“I ran against expanding sales tax in 2010,” Thibodeau said. “Maine people spoke loudly. We can bring sales tax down now.”

As part of the budget deal, a temporary sales tax increase that raised the rate from 5 percent to 5.5 percent will expire June 30. The agreement also includes eliminating income tax on pensions for military retirees.

Thibodeau and Senate Majority Leader Garrett Mason, R-Lisbon Falls, stressed those provisions Monday, saying that the plan managed to extract major concessions from Democrats.

“Nobody in a divided government gets everything they want, people recognize that and expect us to work together,” Thibodeau said. “It’s like Sen. Mason said, ‘This isn’t Burger King, we can’t have it our way.’”

However, the deal’s failure to include an income tax cut or to change the funding formula for General Assistance has put Thibodeau at odds with LePage and Fredette. The division, underscored when Thibodeau and Fredette held separate news conferences with State House reporters Monday, raises the possibility of a government shutdown.

The Maine Constitution requires a balanced budget to fund the operations of state government. Funding for nonessential services expires at the close of the current fiscal year, June 30. Appropriations Committee members had hoped to have a final agreement by Monday in order to allow staff in the Office of the Revisor of Statutes to draft the language of the bill – which is hundreds of pages long – and give lawmakers time to consider the bill before the Legislature’s adjournment on June 17. LePage then has 10 days not including Sundays to either sign the bill, veto it or allow it to become law without his signature. To override a veto, lawmakers would need two-thirds majorities in both chambers – a feat that would not be possible in the House if Republican members hold ranks and vote with LePage.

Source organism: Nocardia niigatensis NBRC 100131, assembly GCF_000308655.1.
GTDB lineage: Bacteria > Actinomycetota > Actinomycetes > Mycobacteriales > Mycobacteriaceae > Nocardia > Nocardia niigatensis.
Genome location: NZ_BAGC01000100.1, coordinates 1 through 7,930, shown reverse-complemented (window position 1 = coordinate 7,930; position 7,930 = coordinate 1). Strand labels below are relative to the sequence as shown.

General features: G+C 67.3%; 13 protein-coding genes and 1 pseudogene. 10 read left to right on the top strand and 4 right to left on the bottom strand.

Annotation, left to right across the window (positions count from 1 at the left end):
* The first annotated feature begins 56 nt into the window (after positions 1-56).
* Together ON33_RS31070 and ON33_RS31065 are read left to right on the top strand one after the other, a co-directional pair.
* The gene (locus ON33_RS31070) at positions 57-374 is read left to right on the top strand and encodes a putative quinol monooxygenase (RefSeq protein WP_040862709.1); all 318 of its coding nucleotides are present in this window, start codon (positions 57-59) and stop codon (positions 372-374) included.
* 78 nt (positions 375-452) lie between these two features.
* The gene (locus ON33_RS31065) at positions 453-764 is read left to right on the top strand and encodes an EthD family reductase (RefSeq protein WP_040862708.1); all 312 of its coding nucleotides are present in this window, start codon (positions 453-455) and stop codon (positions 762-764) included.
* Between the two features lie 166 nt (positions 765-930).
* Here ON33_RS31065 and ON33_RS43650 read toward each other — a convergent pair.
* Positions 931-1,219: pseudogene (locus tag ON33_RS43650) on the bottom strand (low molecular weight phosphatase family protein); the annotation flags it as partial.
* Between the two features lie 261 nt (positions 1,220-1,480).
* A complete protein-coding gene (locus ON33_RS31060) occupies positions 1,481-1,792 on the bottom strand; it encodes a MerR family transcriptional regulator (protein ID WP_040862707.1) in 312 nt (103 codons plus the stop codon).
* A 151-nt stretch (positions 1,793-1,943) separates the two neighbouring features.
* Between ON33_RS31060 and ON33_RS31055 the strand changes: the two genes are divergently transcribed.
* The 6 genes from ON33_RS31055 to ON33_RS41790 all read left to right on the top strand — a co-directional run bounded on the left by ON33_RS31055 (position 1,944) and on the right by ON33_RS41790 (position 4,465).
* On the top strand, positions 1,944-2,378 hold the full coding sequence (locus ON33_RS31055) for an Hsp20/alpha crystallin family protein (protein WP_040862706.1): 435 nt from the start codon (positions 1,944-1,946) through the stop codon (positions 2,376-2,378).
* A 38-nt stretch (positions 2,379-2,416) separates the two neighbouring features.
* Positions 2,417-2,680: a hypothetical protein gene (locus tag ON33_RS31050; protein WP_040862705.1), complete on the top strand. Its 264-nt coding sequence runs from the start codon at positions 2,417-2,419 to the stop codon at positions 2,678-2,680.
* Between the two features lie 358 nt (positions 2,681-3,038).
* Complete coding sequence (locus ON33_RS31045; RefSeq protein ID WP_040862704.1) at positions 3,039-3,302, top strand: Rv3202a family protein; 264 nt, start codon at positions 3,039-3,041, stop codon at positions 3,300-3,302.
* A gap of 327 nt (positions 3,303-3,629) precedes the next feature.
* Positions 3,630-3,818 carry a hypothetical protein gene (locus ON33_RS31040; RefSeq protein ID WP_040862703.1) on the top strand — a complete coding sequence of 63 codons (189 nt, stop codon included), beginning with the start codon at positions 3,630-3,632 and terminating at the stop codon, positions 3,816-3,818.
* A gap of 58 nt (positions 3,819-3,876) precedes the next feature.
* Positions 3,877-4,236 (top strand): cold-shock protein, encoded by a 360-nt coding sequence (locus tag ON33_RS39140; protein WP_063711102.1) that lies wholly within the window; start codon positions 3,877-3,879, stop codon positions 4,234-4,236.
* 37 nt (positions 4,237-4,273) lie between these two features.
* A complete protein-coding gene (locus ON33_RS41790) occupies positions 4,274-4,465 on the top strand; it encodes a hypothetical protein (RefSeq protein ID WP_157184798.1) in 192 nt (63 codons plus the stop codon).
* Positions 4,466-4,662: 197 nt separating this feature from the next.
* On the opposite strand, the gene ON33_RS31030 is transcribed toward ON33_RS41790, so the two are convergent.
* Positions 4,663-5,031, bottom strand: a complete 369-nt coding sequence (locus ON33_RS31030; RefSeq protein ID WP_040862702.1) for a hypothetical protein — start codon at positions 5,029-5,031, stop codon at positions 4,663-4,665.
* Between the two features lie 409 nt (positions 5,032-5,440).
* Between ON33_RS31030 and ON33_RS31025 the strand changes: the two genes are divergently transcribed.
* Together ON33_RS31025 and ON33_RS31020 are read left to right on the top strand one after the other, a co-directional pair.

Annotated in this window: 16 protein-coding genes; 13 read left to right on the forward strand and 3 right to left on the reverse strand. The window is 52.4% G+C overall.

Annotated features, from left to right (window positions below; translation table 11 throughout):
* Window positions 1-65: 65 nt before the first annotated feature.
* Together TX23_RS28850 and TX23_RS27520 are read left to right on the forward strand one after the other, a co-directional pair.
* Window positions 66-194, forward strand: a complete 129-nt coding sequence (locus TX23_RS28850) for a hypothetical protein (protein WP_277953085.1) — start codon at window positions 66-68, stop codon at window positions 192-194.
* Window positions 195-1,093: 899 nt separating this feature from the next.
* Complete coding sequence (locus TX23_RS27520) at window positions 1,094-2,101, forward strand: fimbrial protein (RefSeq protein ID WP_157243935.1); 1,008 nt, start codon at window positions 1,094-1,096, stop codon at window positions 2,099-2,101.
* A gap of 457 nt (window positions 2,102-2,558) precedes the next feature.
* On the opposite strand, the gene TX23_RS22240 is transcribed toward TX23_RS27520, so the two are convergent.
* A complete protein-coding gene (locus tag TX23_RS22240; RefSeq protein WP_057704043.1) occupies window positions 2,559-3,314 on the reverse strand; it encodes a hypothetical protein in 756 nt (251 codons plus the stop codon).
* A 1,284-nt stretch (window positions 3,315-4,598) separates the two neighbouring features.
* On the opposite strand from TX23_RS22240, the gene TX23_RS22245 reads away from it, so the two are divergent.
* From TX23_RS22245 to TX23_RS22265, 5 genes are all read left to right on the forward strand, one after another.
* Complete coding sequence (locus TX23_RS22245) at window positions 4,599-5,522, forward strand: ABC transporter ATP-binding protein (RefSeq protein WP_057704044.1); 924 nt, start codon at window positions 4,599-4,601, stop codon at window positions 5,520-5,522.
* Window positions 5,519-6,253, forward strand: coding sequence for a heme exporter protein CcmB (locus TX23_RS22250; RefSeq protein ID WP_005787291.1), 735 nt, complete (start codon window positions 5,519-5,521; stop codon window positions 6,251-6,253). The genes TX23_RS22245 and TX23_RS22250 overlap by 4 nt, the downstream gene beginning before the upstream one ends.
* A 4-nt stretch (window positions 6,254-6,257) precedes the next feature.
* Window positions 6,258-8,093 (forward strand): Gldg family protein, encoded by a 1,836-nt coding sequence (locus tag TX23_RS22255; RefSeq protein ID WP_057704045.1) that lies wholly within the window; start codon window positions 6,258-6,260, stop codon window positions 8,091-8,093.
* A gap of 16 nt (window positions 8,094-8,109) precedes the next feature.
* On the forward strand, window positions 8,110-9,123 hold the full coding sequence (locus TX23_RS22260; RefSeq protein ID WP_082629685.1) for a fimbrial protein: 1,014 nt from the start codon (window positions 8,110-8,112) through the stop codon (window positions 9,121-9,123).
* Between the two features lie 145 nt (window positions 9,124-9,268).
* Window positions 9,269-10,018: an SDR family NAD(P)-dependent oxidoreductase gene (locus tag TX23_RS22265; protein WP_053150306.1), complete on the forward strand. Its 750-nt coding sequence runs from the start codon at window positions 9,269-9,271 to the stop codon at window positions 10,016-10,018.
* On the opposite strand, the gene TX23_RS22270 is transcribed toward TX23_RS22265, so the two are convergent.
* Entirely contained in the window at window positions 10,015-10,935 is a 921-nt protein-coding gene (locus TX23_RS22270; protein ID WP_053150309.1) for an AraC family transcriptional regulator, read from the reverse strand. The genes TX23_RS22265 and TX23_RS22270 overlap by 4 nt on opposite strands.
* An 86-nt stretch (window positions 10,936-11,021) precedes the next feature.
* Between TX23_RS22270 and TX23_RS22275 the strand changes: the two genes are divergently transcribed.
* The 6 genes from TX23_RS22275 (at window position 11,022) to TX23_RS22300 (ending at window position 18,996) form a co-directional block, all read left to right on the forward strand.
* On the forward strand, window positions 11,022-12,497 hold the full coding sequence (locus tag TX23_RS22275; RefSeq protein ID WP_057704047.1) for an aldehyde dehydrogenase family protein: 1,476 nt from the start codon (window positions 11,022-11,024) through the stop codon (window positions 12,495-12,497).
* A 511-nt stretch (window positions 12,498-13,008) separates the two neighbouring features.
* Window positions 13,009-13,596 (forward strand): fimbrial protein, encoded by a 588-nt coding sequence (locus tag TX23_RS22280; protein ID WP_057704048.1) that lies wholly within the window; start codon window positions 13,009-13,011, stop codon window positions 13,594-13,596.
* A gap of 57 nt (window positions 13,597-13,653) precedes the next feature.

The budget committee is expected to continue working to close the budget on Tuesday. It already has taken a number of non-binding votes on a number of items, including rejecting major changes to the way the state reimburses municipalities for General Assistance. Those changes likely would have cost Portland millions of dollars and are part of a larger battle between the city and the LePage administration over welfare for immigrants.

During hours of negotiations – nearly all of it done behind closed doors – Democrats and Republicans on the Legislature’s budget-writing committee made progress on key issues related to education funding, social services, municipal “revenue sharing” and property tax exemptions.

Committee members rejected LePage proposals to increase the sales tax from 5.5 percent to 6.5 percent and administration plans to eliminate a host of tax exemptions for goods and services, such as haircuts, legal services and peanut butter.

The governor’s sales tax increase and base-broadening proposal were designed to help the government pay for income tax cuts, which LePage has cast as the centerpiece of his $6.57 billion two-year budget proposal and a major focus of his second term in office.